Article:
The Ministry of Energy (Petroleum Division) has issued a rejoinder on the article by former Finance Minister, Miftah Ismail, under the title, ‘The LNG Story’ published in the daily ‘The News,’ recently.
The statement reads as follows:
The government would like to provide facts about claims being made by the former Minister regarding LNG terminals and their procurement. In this article, while comparing the spot price with the term price of LNG, he stated that a 5-year bid for one cargo was used to set the price for the Qatar contract.
Anybody who has familiarity with the financial/commodity markets knows that this is wrong since the two price determinants are volume and term. Therefore, the price of a 60-cargo deal over 5 years should not be used for a 900-cargo deal over 15 years.
Despite knowing the fact that the LNG market was going to be flooded with new LNG supplies after 2017-2018, the previous government still chose to enter into a 15-year agreement.
Furthermore, the former Minister’s claim about merchant LNG terminals is also incorrect. The truth is that private entrants have been trying to set up a private LNG terminal on a merchant model since 2010.
ExxonMobil announced to set up a terminal in Feb 2017 and pulled out of the project in October 2017, because unlike the oil business, a sufficient volume of confirmed gas customers is required to underpin the investment, which was not forthcoming.
It is also a known fact that the previous government set up LNG terminals at fixed payment (take or pay method) at around $0.53 million per day, thereby taking the entire financial risk.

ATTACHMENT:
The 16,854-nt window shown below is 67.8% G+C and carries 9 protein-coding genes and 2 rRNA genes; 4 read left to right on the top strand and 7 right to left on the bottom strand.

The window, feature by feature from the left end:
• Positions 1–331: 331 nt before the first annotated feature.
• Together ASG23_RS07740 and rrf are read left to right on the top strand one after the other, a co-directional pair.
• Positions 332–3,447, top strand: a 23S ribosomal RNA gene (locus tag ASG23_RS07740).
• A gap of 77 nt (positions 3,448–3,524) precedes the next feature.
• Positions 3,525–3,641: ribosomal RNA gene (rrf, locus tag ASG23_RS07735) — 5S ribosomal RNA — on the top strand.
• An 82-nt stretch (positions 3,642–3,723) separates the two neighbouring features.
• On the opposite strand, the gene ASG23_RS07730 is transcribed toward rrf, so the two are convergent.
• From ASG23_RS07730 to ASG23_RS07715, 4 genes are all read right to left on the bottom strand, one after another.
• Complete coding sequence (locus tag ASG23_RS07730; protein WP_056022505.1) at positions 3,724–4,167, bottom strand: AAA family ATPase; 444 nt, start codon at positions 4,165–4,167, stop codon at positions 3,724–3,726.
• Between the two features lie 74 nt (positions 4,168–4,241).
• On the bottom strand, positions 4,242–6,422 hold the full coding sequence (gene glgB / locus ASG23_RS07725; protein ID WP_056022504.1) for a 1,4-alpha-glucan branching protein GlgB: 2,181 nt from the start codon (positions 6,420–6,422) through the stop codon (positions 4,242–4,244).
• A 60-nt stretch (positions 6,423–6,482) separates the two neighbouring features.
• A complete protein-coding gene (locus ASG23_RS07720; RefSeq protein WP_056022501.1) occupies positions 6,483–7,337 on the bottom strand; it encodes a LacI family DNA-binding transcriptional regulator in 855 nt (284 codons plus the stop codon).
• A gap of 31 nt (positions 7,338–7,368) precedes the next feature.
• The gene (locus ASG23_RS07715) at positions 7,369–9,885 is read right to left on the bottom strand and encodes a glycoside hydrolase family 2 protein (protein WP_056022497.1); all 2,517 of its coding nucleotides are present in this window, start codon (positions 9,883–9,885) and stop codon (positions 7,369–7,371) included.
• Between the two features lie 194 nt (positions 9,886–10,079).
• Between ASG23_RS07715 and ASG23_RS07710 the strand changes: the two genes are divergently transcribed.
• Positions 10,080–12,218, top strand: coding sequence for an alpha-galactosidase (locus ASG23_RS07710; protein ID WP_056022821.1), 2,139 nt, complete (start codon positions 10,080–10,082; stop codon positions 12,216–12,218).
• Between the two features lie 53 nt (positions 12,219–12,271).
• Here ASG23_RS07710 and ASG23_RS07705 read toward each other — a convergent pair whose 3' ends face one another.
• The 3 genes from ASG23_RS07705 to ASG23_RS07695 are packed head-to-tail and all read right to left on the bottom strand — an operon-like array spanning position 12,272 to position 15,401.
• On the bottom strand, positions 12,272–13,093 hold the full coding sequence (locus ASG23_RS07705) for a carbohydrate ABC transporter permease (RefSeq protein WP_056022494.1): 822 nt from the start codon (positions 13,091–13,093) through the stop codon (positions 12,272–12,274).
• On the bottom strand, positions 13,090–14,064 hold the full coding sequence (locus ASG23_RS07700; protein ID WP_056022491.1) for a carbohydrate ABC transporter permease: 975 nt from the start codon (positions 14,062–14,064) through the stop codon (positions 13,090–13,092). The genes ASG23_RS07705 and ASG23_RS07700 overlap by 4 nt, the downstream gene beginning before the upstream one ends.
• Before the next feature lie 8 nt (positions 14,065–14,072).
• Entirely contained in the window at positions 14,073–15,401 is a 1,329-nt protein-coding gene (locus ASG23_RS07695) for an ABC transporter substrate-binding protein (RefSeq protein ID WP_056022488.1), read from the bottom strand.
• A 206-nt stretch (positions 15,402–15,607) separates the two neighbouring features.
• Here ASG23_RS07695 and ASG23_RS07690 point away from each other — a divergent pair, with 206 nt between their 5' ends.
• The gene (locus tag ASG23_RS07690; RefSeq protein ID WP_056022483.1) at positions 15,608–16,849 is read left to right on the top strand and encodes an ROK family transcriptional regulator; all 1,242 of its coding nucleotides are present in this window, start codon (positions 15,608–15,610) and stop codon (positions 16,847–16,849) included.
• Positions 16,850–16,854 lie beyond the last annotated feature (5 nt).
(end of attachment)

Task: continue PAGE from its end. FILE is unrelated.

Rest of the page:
Since the previous government had declared LNG as petrol and the price of LNG remained ring-fenced as a consequence. There were quite a few months when spot LNG was not required at all. Ordering LNG without confirmed demand creates significant financial losses.
Moreover, the article accused the current government of not buying cheaper LNG in the summer. Without storage, cheaper LNG could not have been stored.
The former Minister must know the fact that the longer lead time for procurement of spot cargo does not guarantee a better price. The cheapest cargo ($2.23/MMBtu) ever procured by Pakistan had 39 days between bid opening and cargo delivery. Whereas the most expensive cargo ($10.27/MMBtu) ever procured had 71 days between bid opening and cargo delivery.
Although there is never a fair comparison between the spot price and long-term price, Pakistan has procured 52 spot cargoes from 2017 to 2020 at an average slope of 11.9 percent, whereas the 15-year G2G slope is 13.37 percent.
Presenting a narrative that India had already purchased all of its spot cargoes well before the winter season is also entirely misleading. The truth is due to Japan’s spree buying of spot cargoes, many Indian buyers have faced the same situation as Pakistan, as reported by S&P Global on January 13, 2021.
Despite these market conditions, the government managed to meet the requirement of LNG in December 2020, and January 2021, at the lowest prices of any winter period in Pakistan.
Lastly, contrary to the facts, Dr. Miftah stated that this government produced more electricity on furnace oil instead of LNG. The truth is only 3.6 percent and 5 percent power was generated by Residual Fuel Oil (RFO) in 2020 and 2019, respectively. Whereas the former government-produced 28 percent of the total electricity on RFO in 2017.